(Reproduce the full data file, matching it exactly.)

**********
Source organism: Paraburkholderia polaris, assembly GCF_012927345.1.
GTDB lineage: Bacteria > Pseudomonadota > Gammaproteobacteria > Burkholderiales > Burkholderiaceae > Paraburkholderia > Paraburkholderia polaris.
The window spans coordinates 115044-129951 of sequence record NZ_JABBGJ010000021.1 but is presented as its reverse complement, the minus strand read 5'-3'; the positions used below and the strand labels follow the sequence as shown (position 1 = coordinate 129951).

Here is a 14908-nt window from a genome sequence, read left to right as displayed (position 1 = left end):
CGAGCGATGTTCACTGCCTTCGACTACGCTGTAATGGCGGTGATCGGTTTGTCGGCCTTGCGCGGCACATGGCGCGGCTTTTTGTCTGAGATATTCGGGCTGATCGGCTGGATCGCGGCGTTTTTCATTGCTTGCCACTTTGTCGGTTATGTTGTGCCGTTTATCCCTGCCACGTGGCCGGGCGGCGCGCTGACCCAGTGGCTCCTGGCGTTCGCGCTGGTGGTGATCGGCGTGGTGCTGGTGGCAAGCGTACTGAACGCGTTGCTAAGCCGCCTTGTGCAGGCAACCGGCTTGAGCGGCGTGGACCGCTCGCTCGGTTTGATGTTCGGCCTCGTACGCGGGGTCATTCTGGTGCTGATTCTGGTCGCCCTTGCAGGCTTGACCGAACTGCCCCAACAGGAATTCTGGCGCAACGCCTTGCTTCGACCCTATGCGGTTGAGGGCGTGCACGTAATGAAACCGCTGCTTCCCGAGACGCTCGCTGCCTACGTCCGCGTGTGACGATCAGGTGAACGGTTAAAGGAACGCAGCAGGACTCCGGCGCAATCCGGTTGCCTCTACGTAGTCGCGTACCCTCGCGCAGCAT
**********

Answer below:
Source organism: Paraburkholderia polaris, assembly GCF_012927345.1.
GTDB lineage: Bacteria > Pseudomonadota > Gammaproteobacteria > Burkholderiales > Burkholderiaceae > Paraburkholderia > Paraburkholderia polaris.
The window spans coordinates 115044-129951 of sequence record NZ_JABBGJ010000021.1 but is presented as its reverse complement, the minus strand read 5'-3'; the positions used below and the strand labels follow the sequence as shown (position 1 = coordinate 129951).

Here is a 14908-nt window from a genome sequence, read left to right as displayed (position 1 = left end):
CGAGCGATGTTCACTGCCTTCGACTACGCTGTAATGGCGGTGATCGGTTTGTCGGCCTTGCGCGGCACATGGCGCGGCTTTTTGTCTGAGATATTCGGGCTGATCGGCTGGATCGCGGCGTTTTTCATTGCTTGCCACTTTGTCGGTTATGTTGTGCCGTTTATCCCTGCCACGTGGCCGGGCGGCGCGCTGACCCAGTGGCTCCTGGCGTTCGCGCTGGTGGTGATCGGCGTGGTGCTGGTGGCAAGCGTACTGAACGCGTTGCTAAGCCGCCTTGTGCAGGCAACCGGCTTGAGCGGCGTGGACCGCTCGCTCGGTTTGATGTTCGGCCTCGTACGCGGGGTCATTCTGGTGCTGATTCTGGTCGCCCTTGCAGGCTTGACCGAACTGCCCCAACAGGAATTCTGGCGCAACGCCTTGCTTCGACCCTATGCGGTTGAGGGCGTGCACGTAATGAAACCGCTGCTTCCCGAGACGCTCGCTGCCTACGTCCGCGTGTGACGATCAGGTGAACGGTTAAAGGAACGCAGCAGGACTCCGGCGCAATCCGGTTGCCTCTACGTAGTCGCGTACCCTCGCGCAGCAT